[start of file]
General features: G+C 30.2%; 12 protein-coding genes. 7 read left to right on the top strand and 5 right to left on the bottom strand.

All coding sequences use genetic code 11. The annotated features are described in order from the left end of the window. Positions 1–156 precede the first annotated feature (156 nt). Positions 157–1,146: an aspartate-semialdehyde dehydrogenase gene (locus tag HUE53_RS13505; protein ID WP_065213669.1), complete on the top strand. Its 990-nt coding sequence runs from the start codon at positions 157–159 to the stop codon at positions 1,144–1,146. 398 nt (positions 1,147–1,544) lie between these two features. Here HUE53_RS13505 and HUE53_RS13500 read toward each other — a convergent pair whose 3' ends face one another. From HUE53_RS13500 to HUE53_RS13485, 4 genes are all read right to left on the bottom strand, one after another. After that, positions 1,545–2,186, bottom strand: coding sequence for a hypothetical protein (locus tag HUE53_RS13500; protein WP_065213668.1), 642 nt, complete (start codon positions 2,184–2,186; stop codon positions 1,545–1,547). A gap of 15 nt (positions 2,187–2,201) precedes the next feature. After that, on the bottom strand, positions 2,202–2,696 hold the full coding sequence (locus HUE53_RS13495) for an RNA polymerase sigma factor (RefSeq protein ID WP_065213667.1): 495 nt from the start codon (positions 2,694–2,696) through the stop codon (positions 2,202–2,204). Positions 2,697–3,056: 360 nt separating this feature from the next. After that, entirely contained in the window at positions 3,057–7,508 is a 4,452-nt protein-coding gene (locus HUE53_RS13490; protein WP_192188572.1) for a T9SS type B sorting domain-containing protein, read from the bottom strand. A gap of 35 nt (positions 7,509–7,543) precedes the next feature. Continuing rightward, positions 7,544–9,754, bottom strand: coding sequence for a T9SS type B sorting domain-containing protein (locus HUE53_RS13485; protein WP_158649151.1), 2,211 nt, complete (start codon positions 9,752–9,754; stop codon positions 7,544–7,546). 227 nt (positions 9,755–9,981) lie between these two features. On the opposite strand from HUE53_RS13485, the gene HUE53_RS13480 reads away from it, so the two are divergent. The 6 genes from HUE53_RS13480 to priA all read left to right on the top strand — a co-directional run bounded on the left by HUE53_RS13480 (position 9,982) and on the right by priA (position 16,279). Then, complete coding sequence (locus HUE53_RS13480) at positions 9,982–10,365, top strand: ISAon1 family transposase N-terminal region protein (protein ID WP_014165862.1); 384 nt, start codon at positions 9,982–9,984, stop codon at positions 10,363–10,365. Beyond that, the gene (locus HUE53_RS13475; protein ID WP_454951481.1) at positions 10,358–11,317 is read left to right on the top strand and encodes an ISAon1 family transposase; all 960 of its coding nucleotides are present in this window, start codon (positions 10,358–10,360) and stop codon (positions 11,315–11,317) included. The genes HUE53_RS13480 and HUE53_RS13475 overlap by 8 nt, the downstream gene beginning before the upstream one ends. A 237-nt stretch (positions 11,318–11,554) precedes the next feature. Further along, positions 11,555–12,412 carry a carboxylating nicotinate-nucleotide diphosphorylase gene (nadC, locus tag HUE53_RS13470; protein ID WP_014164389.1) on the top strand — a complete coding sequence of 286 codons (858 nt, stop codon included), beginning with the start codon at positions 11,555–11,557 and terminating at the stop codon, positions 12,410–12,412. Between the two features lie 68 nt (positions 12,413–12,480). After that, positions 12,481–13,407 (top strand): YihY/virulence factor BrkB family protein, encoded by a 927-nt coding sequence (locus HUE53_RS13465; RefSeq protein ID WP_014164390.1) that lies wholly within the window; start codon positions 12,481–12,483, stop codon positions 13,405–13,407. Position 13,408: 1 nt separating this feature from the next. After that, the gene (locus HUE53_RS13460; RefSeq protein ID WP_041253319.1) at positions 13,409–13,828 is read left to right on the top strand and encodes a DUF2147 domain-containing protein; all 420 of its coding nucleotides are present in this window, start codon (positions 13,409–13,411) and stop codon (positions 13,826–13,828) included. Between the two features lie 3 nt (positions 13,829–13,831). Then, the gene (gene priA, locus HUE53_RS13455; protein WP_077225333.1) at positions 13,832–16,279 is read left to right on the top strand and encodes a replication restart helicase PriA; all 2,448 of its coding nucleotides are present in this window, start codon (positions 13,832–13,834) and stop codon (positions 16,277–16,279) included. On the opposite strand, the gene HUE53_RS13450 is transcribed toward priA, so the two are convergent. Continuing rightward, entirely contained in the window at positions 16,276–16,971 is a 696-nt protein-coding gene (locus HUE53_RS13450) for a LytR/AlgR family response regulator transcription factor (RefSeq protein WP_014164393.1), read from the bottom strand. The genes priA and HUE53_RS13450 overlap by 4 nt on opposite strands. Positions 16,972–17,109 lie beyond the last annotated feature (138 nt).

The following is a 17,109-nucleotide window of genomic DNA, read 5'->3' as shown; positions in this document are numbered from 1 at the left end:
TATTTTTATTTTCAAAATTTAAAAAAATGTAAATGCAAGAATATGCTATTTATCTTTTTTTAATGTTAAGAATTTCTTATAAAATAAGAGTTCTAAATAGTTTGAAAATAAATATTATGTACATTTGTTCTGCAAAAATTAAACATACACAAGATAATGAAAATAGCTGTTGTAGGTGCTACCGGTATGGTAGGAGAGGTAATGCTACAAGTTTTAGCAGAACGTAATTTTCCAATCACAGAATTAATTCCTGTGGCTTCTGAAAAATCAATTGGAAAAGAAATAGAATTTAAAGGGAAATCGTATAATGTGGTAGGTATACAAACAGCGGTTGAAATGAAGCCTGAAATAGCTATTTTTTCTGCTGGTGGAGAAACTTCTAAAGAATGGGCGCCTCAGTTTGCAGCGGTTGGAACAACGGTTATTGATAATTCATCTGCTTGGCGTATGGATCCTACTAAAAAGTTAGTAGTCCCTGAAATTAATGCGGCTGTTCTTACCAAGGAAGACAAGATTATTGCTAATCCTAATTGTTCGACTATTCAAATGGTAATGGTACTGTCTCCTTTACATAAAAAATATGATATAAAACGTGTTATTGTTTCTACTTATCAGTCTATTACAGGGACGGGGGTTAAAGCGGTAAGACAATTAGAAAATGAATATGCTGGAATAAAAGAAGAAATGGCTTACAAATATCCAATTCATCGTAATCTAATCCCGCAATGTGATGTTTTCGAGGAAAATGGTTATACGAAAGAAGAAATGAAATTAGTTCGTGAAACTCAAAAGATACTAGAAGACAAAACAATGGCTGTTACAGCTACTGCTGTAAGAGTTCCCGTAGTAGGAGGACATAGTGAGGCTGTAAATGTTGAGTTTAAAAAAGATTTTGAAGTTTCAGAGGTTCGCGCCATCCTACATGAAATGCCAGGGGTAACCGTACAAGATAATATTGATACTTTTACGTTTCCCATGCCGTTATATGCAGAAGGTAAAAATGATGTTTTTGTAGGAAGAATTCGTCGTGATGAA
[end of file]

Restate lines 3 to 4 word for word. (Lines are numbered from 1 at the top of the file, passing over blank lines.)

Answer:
The following is a 17,109-nucleotide window of genomic DNA, read 5'->3' as shown; positions in this document are numbered from 1 at the left end:
TATTTTTATTTTCAAAATTTAAAAAAATGTAAATGCAAGAATATGCTATTTATCTTTTTTTAATGTTAAGAATTTCTTATAAAATAAGAGTTCTAAATAGTTTGAAAATAAATATTATGTACATTTGTTCTGCAAAAATTAAACATACACAAGATAATGAAAATAGCTGTTGTAGGTGCTACCGGTATGGTAGGAGAGGTAATGCTACAAGTTTTAGCAGAACGTAATTTTCCAATCACAGAATTAATTCCTGTGGCTTCTGAAAAATCAATTGGAAAAGAAATAGAATTTAAAGGGAAATCGTATAATGTGGTAGGTATACAAACAGCGGTTGAAATGAAGCCTGAAATAGCTATTTTTTCTGCTGGTGGAGAAACTTCTAAAGAATGGGCGCCTCAGTTTGCAGCGGTTGGAACAACGGTTATTGATAATTCATCTGCTTGGCGTATGGATCCTACTAAAAAGTTAGTAGTCCCTGAAATTAATGCGGCTGTTCTTACCAAGGAAGACAAGATTATTGCTAATCCTAATTGTTCGACTATTCAAATGGTAATGGTACTGTCTCCTTTACATAAAAAATATGATATAAAACGTGTTATTGTTTCTACTTATCAGTCTATTACAGGGACGGGGGTTAAAGCGGTAAGACAATTAGAAAATGAATATGCTGGAATAAAAGAAGAAATGGCTTACAAATATCCAATTCATCGTAATCTAATCCCGCAATGTGATGTTTTCGAGGAAAATGGTTATACGAAAGAAGAAATGAAATTAGTTCGTGAAACTCAAAAGATACTAGAAGACAAAACAATGGCTGTTACAGCTACTGCTGTAAGAGTTCCCGTAGTAGGAGGACATAGTGAGGCTGTAAATGTTGAGTTTAAAAAAGATTTTGAAGTTTCAGAGGTTCGCGCCATCCTACATGAAATGCCAGGGGTAACCGTACAAGATAATATTGATACTTTTACGTTTCCCATGCCGTTATATGCAGAAGGTAAAAATGATGTTTTTGTAGGAAGAATTCGTCGTGATGAA